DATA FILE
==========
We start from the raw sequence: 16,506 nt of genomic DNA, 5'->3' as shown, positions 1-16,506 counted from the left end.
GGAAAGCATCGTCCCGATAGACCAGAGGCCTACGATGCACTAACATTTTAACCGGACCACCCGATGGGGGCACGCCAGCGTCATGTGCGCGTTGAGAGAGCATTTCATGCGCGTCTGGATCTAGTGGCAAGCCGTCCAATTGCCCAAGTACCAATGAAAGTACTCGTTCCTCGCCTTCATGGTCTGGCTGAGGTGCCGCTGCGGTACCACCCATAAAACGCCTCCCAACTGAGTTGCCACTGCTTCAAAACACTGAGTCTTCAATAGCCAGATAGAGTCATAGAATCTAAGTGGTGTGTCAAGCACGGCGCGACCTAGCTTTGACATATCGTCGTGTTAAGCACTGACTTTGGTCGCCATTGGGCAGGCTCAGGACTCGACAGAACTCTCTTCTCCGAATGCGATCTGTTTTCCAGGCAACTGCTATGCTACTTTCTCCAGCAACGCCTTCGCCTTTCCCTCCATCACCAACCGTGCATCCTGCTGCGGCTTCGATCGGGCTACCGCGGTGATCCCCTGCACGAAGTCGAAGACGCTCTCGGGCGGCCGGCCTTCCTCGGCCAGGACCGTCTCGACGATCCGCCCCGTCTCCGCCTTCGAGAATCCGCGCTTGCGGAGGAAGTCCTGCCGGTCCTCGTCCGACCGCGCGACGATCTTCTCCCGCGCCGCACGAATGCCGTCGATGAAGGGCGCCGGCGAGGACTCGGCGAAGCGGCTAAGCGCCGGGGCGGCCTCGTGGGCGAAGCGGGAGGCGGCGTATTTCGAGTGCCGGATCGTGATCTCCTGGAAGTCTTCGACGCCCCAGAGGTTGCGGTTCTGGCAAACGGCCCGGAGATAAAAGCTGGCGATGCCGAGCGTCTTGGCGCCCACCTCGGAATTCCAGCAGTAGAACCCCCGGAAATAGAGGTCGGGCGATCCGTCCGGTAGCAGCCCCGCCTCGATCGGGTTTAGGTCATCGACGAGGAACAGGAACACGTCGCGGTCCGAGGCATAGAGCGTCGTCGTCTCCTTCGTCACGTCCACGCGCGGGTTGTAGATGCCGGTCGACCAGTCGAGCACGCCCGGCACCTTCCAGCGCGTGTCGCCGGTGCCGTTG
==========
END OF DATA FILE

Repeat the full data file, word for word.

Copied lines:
We start from the raw sequence: 16,506 nt of genomic DNA, 5'->3' as shown, positions 1-16,506 counted from the left end.
GGAAAGCATCGTCCCGATAGACCAGAGGCCTACGATGCACTAACATTTTAACCGGACCACCCGATGGGGGCACGCCAGCGTCATGTGCGCGTTGAGAGAGCATTTCATGCGCGTCTGGATCTAGTGGCAAGCCGTCCAATTGCCCAAGTACCAATGAAAGTACTCGTTCCTCGCCTTCATGGTCTGGCTGAGGTGCCGCTGCGGTACCACCCATAAAACGCCTCCCAACTGAGTTGCCACTGCTTCAAAACACTGAGTCTTCAATAGCCAGATAGAGTCATAGAATCTAAGTGGTGTGTCAAGCACGGCGCGACCTAGCTTTGACATATCGTCGTGTTAAGCACTGACTTTGGTCGCCATTGGGCAGGCTCAGGACTCGACAGAACTCTCTTCTCCGAATGCGATCTGTTTTCCAGGCAACTGCTATGCTACTTTCTCCAGCAACGCCTTCGCCTTTCCCTCCATCACCAACCGTGCATCCTGCTGCGGCTTCGATCGGGCTACCGCGGTGATCCCCTGCACGAAGTCGAAGACGCTCTCGGGCGGCCGGCCTTCCTCGGCCAGGACCGTCTCGACGATCCGCCCCGTCTCCGCCTTCGAGAATCCGCGCTTGCGGAGGAAGTCCTGCCGGTCCTCGTCCGACCGCGCGACGATCTTCTCCCGCGCCGCACGAATGCCGTCGATGAAGGGCGCCGGCGAGGACTCGGCGAAGCGGCTAAGCGCCGGGGCGGCCTCGTGGGCGAAGCGGGAGGCGGCGTATTTCGAGTGCCGGATCGTGATCTCCTGGAAGTCTTCGACGCCCCAGAGGTTGCGGTTCTGGCAAACGGCCCGGAGATAAAAGCTGGCGATGCCGAGCGTCTTGGCGCCCACCTCGGAATTCCAGCAGTAGAACCCCCGGAAATAGAGGTCGGGCGATCCGTCCGGTAGCAGCCCCGCCTCGATCGGGTTTAGGTCATCGACGAGGAACAGGAACACGTCGCGGTCCGAGGCATAGAGCGTCGTCGTCTCCTTCGTCACGTCCACGCGCGGGTTGTAGATGCCGGTCGACCAGTCGAGCACGCCCGGCACCTTCCAGCGCGTGTCGCCGGTGCCGTTG